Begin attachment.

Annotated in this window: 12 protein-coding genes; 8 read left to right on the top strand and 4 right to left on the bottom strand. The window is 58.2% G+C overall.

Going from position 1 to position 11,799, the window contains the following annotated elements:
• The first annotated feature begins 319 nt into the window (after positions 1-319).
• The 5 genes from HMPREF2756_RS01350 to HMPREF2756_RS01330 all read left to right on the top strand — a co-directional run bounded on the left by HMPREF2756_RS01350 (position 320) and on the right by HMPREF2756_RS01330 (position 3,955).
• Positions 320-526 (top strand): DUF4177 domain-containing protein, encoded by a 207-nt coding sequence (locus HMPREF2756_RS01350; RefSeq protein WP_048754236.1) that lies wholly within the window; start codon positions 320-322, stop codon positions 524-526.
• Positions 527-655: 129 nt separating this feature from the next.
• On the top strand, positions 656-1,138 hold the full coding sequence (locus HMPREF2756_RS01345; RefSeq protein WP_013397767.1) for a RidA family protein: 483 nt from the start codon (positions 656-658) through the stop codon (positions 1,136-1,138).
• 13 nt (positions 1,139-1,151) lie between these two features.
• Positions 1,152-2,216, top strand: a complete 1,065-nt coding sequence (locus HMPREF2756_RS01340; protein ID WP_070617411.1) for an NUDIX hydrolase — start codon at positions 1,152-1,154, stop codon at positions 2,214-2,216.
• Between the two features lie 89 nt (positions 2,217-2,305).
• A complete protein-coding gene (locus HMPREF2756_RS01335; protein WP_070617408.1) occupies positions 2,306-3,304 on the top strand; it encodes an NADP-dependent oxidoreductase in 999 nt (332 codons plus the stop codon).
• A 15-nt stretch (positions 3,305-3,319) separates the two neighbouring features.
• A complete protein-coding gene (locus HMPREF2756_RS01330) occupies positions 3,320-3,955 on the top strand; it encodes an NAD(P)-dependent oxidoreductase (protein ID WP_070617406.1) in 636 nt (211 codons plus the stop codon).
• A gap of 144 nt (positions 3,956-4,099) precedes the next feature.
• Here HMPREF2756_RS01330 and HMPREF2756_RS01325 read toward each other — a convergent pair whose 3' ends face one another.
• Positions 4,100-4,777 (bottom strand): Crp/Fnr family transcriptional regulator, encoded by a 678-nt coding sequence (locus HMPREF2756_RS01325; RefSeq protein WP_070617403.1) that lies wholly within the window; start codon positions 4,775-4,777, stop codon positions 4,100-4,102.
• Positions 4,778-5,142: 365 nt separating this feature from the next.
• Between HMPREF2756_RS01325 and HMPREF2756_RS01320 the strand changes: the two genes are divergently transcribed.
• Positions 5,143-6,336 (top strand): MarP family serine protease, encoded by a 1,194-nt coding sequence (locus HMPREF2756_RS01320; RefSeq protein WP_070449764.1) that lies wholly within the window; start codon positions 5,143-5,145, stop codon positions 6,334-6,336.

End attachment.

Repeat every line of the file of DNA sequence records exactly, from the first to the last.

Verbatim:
Annotated in this window: 12 protein-coding genes; 8 read left to right on the top strand and 4 right to left on the bottom strand. The window is 58.2% G+C overall.

Going from position 1 to position 11,799, the window contains the following annotated elements:
• The first annotated feature begins 319 nt into the window (after positions 1-319).
• The 5 genes from HMPREF2756_RS01350 to HMPREF2756_RS01330 all read left to right on the top strand — a co-directional run bounded on the left by HMPREF2756_RS01350 (position 320) and on the right by HMPREF2756_RS01330 (position 3,955).
• Positions 320-526 (top strand): DUF4177 domain-containing protein, encoded by a 207-nt coding sequence (locus HMPREF2756_RS01350; RefSeq protein WP_048754236.1) that lies wholly within the window; start codon positions 320-322, stop codon positions 524-526.
• Positions 527-655: 129 nt separating this feature from the next.
• On the top strand, positions 656-1,138 hold the full coding sequence (locus HMPREF2756_RS01345; RefSeq protein WP_013397767.1) for a RidA family protein: 483 nt from the start codon (positions 656-658) through the stop codon (positions 1,136-1,138).
• 13 nt (positions 1,139-1,151) lie between these two features.
• Positions 1,152-2,216, top strand: a complete 1,065-nt coding sequence (locus HMPREF2756_RS01340; protein ID WP_070617411.1) for an NUDIX hydrolase — start codon at positions 1,152-1,154, stop codon at positions 2,214-2,216.
• Between the two features lie 89 nt (positions 2,217-2,305).
• A complete protein-coding gene (locus HMPREF2756_RS01335; protein WP_070617408.1) occupies positions 2,306-3,304 on the top strand; it encodes an NADP-dependent oxidoreductase in 999 nt (332 codons plus the stop codon).
• A 15-nt stretch (positions 3,305-3,319) separates the two neighbouring features.
• A complete protein-coding gene (locus HMPREF2756_RS01330) occupies positions 3,320-3,955 on the top strand; it encodes an NAD(P)-dependent oxidoreductase (protein ID WP_070617406.1) in 636 nt (211 codons plus the stop codon).
• A gap of 144 nt (positions 3,956-4,099) precedes the next feature.
• Here HMPREF2756_RS01330 and HMPREF2756_RS01325 read toward each other — a convergent pair whose 3' ends face one another.
• Positions 4,100-4,777 (bottom strand): Crp/Fnr family transcriptional regulator, encoded by a 678-nt coding sequence (locus HMPREF2756_RS01325; RefSeq protein WP_070617403.1) that lies wholly within the window; start codon positions 4,775-4,777, stop codon positions 4,100-4,102.
• Positions 4,778-5,142: 365 nt separating this feature from the next.
• Between HMPREF2756_RS01325 and HMPREF2756_RS01320 the strand changes: the two genes are divergently transcribed.
• Positions 5,143-6,336 (top strand): MarP family serine protease, encoded by a 1,194-nt coding sequence (locus HMPREF2756_RS01320; RefSeq protein WP_070449764.1) that lies wholly within the window; start codon positions 5,143-5,145, stop codon positions 6,334-6,336.